Tuesday, December 1, 2009

Chile Colorado

Mexican food for me is comfort food. I spent a number of my younger years living in Southeast Asia and as much as I love the food from the region, there were times I sorely missed Mexican food. I love a good plate of rice and beans, and I've been making my own flour tortillas since eighth grade. One semester in college I practically lived on a diet of homemade burritos, keeping my food budget to a minimum so I could buy more wine.

It's interesting that so many ingredients indigenous to Mexico found their way into Asian cuisines, most importantly the chili pepper. It's hard to imagine Indian, Thai, or Indonesian food absent the chili, yet that was the case until the sixteenth century when the Spanish or Portuguese (there appear to be arguments for each) introduced chilies to Asia. Mexican cooking incorporates a great variety of chilies, both fresh and dried, into its dishes.

This version of chile colorado is probably a greatly bastardized version of the original. It has been a go to dish in my family for more than thirty years. I believe the original recipe comes from Sunset's Mexican Cooking, a 100-page or so 8 1/2-inch by 11-inch paperback for which my mother probably paid about $4.95. I can't recall any other recipes from the book, but this one was a winner. By the way, if you're looking for heat, this ain't the dish. You could add cayenne, of course, or some other chili to raise the heat quotient, but try it as it is first.


3 lbs lean boneless pork butt
2 TBS salad oil
2 large onions, chopped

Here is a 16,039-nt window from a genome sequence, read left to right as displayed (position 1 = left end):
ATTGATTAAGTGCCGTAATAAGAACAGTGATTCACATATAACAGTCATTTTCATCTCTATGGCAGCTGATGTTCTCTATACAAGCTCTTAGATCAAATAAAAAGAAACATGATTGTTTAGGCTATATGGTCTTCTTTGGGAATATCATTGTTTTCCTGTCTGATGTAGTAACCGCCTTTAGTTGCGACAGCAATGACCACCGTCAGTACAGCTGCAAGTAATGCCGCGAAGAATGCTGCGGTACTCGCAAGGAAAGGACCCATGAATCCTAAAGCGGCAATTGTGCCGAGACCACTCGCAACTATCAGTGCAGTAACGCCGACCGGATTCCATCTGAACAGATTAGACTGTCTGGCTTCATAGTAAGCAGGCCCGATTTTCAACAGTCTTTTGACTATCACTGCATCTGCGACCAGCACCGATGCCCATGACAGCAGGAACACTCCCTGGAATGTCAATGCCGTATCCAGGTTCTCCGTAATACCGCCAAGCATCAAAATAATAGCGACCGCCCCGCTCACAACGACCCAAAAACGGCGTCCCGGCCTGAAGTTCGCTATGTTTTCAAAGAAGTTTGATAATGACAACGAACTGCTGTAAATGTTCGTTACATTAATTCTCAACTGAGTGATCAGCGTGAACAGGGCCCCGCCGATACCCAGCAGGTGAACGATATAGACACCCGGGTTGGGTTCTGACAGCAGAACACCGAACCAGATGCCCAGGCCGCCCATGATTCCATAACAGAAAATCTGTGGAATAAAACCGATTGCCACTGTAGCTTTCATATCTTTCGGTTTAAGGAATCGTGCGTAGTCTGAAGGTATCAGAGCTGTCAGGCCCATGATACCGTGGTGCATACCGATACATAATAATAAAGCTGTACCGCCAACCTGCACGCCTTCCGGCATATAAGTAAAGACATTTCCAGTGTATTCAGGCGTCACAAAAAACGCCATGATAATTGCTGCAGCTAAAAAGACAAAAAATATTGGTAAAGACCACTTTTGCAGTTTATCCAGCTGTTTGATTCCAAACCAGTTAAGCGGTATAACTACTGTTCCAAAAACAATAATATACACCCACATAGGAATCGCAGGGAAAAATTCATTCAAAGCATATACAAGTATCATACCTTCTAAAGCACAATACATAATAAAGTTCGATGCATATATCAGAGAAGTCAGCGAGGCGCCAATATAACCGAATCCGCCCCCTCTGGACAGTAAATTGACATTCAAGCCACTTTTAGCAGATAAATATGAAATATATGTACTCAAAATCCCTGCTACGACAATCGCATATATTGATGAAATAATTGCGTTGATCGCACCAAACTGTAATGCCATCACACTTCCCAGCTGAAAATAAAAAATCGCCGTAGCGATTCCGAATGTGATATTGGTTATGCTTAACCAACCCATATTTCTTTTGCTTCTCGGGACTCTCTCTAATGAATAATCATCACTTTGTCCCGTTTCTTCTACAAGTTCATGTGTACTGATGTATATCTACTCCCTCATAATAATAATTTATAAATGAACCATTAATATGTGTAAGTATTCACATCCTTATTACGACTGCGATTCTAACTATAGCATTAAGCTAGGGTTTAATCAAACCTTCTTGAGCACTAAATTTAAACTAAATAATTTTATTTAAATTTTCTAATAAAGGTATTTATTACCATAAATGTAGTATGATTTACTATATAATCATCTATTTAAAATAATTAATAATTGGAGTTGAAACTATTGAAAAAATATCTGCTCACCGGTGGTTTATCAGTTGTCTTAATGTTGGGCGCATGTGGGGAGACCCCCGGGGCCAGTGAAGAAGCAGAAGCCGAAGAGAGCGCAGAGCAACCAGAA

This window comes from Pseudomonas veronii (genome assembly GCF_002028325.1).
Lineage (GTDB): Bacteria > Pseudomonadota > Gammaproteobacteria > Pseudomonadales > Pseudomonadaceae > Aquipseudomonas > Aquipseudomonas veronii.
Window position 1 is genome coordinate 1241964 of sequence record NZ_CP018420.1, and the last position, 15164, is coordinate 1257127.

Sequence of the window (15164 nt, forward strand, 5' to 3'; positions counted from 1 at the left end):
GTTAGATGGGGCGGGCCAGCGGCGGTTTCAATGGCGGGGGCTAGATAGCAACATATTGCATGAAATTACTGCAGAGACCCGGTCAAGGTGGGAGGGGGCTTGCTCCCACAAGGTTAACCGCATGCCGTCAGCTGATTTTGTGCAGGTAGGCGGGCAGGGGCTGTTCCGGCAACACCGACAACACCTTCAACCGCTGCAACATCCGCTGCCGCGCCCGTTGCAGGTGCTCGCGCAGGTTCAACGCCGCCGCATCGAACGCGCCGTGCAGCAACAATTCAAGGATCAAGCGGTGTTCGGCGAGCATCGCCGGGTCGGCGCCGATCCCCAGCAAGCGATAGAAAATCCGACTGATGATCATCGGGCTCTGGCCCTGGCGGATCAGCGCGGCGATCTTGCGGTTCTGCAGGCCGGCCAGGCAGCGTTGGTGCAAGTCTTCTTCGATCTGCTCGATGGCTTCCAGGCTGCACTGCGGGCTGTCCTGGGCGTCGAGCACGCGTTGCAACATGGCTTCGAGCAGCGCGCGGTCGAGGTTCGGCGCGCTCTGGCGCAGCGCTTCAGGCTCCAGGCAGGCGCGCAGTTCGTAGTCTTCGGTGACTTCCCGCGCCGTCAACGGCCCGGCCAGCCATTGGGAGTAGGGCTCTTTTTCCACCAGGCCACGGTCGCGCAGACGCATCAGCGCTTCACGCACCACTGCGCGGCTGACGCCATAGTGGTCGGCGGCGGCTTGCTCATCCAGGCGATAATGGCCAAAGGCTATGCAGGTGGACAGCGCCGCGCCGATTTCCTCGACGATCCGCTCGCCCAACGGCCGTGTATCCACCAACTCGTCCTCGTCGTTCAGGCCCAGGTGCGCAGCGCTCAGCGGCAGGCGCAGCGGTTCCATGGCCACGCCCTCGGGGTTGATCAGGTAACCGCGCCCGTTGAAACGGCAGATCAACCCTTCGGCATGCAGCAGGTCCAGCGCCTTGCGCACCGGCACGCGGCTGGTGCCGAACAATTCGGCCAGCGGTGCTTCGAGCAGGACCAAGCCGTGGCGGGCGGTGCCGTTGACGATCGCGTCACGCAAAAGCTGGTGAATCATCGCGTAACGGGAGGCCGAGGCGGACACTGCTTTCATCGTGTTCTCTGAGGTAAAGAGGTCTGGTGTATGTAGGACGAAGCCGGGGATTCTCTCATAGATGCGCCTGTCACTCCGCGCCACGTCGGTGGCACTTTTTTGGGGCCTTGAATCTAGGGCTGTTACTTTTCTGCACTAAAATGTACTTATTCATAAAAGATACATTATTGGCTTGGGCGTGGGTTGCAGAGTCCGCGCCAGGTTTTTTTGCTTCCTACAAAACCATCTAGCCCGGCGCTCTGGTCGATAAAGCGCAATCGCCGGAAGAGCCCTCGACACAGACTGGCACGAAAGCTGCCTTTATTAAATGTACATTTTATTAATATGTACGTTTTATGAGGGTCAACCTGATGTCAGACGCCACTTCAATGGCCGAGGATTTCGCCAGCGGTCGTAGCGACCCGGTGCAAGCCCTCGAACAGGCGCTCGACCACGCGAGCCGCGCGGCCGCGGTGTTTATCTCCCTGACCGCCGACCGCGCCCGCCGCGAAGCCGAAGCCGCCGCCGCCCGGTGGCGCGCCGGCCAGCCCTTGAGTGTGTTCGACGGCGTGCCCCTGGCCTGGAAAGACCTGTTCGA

2 cloves garlic, minced
1 TBS ancho chili powder
2 TBS chili powder
1 tsp ground cumin
1 1/2 tsp oregano leaves, crumbled
1 3/4 cups water
1 tsp sugar
1 1/2 tsp salt
3 TBS canned tomato paste
1/2 cup whipping cream
Roasted pumpkin seeds warm
soft tortillas or hot cooked rice

Garnishes: 1 large avocado,peeled, pitted, and sliced; 1 large tomato, cut in wedges; sour cream sprinkled with chili powder; 2 limes, cut in wedges.


Trim meat and cut into one inch cubes. Heat oil in frying pan over medium-high heat; add meat a few pieces at a time and cook until lightly brown. Push to side; add onion, garlic, chili powder, oregano, and cumin; cook until onion is limp.
Stir in water, sugar, tomato paste and salt. Sim- mer, covered about one hour. Skim off fat and discard. Add cream, and cook, stirring until mixture boils.
Turn into a serving dish and garnish with pump- kin seeds. To serve, fill warm tortillas with meat and garnish with avocado, tomato, and sour cream.

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1 comment:

  1. This really sounds wonderful! It's such a beautiful color. I'm going to put this on my menu soon!


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